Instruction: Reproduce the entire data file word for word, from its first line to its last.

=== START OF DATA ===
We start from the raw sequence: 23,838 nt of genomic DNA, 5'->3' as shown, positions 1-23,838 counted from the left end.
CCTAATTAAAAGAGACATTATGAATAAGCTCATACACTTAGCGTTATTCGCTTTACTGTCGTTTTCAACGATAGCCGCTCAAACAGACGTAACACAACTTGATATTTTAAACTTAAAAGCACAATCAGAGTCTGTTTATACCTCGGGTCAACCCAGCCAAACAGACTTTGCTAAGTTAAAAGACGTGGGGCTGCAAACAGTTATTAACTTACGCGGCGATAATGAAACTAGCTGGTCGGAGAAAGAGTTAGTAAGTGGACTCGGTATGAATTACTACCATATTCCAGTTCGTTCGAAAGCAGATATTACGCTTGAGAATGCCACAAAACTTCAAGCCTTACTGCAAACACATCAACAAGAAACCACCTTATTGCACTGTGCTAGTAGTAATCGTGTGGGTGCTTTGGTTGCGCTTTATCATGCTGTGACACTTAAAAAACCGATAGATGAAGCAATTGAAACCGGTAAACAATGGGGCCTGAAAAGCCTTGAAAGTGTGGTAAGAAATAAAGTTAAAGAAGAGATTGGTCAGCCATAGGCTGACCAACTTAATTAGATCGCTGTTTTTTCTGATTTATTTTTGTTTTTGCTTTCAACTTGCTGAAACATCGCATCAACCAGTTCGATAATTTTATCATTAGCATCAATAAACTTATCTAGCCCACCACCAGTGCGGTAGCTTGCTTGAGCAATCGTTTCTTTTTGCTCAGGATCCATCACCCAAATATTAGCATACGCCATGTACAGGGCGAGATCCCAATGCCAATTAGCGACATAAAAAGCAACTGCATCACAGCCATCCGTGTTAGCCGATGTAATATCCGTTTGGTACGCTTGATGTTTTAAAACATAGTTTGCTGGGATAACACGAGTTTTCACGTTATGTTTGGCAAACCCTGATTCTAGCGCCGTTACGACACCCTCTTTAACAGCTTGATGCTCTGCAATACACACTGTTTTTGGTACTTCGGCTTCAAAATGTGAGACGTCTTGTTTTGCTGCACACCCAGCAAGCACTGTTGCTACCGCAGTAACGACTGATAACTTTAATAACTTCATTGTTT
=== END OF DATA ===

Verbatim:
We start from the raw sequence: 23,838 nt of genomic DNA, 5'->3' as shown, positions 1-23,838 counted from the left end.
CCTAATTAAAAGAGACATTATGAATAAGCTCATACACTTAGCGTTATTCGCTTTACTGTCGTTTTCAACGATAGCCGCTCAAACAGACGTAACACAACTTGATATTTTAAACTTAAAAGCACAATCAGAGTCTGTTTATACCTCGGGTCAACCCAGCCAAACAGACTTTGCTAAGTTAAAAGACGTGGGGCTGCAAACAGTTATTAACTTACGCGGCGATAATGAAACTAGCTGGTCGGAGAAAGAGTTAGTAAGTGGACTCGGTATGAATTACTACCATATTCCAGTTCGTTCGAAAGCAGATATTACGCTTGAGAATGCCACAAAACTTCAAGCCTTACTGCAAACACATCAACAAGAAACCACCTTATTGCACTGTGCTAGTAGTAATCGTGTGGGTGCTTTGGTTGCGCTTTATCATGCTGTGACACTTAAAAAACCGATAGATGAAGCAATTGAAACCGGTAAACAATGGGGCCTGAAAAGCCTTGAAAGTGTGGTAAGAAATAAAGTTAAAGAAGAGATTGGTCAGCCATAGGCTGACCAACTTAATTAGATCGCTGTTTTTTCTGATTTATTTTTGTTTTTGCTTTCAACTTGCTGAAACATCGCATCAACCAGTTCGATAATTTTATCATTAGCATCAATAAACTTATCTAGCCCACCACCAGTGCGGTAGCTTGCTTGAGCAATCGTTTCTTTTTGCTCAGGATCCATCACCCAAATATTAGCATACGCCATGTACAGGGCGAGATCCCAATGCCAATTAGCGACATAAAAAGCAACTGCATCACAGCCATCCGTGTTAGCCGATGTAATATCCGTTTGGTACGCTTGATGTTTTAAAACATAGTTTGCTGGGATAACACGAGTTTTCACGTTATGTTTGGCAAACCCTGATTCTAGCGCCGTTACGACACCCTCTTTAACAGCTTGATGCTCTGCAATACACACTGTTTTTGGTACTTCGGCTTCAAAATGTGAGACGTCTTGTTTTGCTGCACACCCAGCAAGCACTGTTGCTACCGCAGTAACGACTGATAACTTTAATAACTTCATTGTTT